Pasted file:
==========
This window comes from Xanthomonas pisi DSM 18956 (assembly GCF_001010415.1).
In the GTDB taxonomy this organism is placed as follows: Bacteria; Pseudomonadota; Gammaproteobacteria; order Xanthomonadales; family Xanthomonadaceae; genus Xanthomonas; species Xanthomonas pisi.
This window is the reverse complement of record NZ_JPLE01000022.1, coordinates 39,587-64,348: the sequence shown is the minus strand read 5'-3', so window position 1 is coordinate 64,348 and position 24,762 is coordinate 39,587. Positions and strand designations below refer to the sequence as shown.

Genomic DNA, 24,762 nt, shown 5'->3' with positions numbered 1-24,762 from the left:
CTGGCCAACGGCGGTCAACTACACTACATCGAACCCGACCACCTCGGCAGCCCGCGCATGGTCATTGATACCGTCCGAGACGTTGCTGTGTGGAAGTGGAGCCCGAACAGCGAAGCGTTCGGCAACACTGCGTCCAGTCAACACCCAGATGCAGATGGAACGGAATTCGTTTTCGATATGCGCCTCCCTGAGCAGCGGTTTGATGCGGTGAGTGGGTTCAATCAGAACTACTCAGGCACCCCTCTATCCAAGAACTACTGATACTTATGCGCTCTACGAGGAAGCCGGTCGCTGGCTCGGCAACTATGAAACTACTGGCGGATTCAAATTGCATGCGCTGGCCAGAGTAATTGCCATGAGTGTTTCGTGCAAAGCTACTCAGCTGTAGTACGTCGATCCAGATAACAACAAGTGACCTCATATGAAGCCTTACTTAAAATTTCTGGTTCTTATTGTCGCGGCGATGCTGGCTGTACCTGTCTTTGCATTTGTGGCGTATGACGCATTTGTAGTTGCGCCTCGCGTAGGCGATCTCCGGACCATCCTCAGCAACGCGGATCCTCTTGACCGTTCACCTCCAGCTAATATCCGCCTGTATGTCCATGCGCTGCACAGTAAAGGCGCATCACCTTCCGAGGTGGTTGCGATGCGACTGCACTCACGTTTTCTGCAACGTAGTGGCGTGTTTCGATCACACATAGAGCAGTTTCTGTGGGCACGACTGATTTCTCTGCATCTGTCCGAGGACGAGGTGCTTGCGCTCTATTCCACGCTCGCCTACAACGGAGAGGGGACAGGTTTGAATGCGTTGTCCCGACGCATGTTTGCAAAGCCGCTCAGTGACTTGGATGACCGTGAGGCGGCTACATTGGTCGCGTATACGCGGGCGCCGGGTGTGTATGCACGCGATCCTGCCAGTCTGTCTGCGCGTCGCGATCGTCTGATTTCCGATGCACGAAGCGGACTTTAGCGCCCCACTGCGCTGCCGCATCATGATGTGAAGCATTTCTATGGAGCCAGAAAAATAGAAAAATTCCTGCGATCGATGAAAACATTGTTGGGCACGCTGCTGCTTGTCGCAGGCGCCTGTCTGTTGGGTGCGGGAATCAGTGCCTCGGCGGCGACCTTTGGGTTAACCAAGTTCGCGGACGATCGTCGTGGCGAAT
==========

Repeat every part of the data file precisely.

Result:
This window comes from Xanthomonas pisi DSM 18956 (assembly GCF_001010415.1).
In the GTDB taxonomy this organism is placed as follows: Bacteria; Pseudomonadota; Gammaproteobacteria; order Xanthomonadales; family Xanthomonadaceae; genus Xanthomonas; species Xanthomonas pisi.
This window is the reverse complement of record NZ_JPLE01000022.1, coordinates 39,587-64,348: the sequence shown is the minus strand read 5'-3', so window position 1 is coordinate 64,348 and position 24,762 is coordinate 39,587. Positions and strand designations below refer to the sequence as shown.

Genomic DNA, 24,762 nt, shown 5'->3' with positions numbered 1-24,762 from the left:
CTGGCCAACGGCGGTCAACTACACTACATCGAACCCGACCACCTCGGCAGCCCGCGCATGGTCATTGATACCGTCCGAGACGTTGCTGTGTGGAAGTGGAGCCCGAACAGCGAAGCGTTCGGCAACACTGCGTCCAGTCAACACCCAGATGCAGATGGAACGGAATTCGTTTTCGATATGCGCCTCCCTGAGCAGCGGTTTGATGCGGTGAGTGGGTTCAATCAGAACTACTCAGGCACCCCTCTATCCAAGAACTACTGATACTTATGCGCTCTACGAGGAAGCCGGTCGCTGGCTCGGCAACTATGAAACTACTGGCGGATTCAAATTGCATGCGCTGGCCAGAGTAATTGCCATGAGTGTTTCGTGCAAAGCTACTCAGCTGTAGTACGTCGATCCAGATAACAACAAGTGACCTCATATGAAGCCTTACTTAAAATTTCTGGTTCTTATTGTCGCGGCGATGCTGGCTGTACCTGTCTTTGCATTTGTGGCGTATGACGCATTTGTAGTTGCGCCTCGCGTAGGCGATCTCCGGACCATCCTCAGCAACGCGGATCCTCTTGACCGTTCACCTCCAGCTAATATCCGCCTGTATGTCCATGCGCTGCACAGTAAAGGCGCATCACCTTCCGAGGTGGTTGCGATGCGACTGCACTCACGTTTTCTGCAACGTAGTGGCGTGTTTCGATCACACATAGAGCAGTTTCTGTGGGCACGACTGATTTCTCTGCATCTGTCCGAGGACGAGGTGCTTGCGCTCTATTCCACGCTCGCCTACAACGGAGAGGGGACAGGTTTGAATGCGTTGTCCCGACGCATGTTTGCAAAGCCGCTCAGTGACTTGGATGACCGTGAGGCGGCTACATTGGTCGCGTATACGCGGGCGCCGGGTGTGTATGCACGCGATCCTGCCAGTCTGTCTGCGCGTCGCGATCGTCTGATTTCCGATGCACGAAGCGGACTTTAGCGCCCCACTGCGCTGCCGCATCATGATGTGAAGCATTTCTATGGAGCCAGAAAAATAGAAAAATTCCTGCGATCGATGAAAACATTGTTGGGCACGCTGCTGCTTGTCGCAGGCGCCTGTCTGTTGGGTGCGGGAATCAGTGCCTCGGCGGCGACCTTTGGGTTAACCAAGTTCGCGGACGATCGTCGTGGCGAAT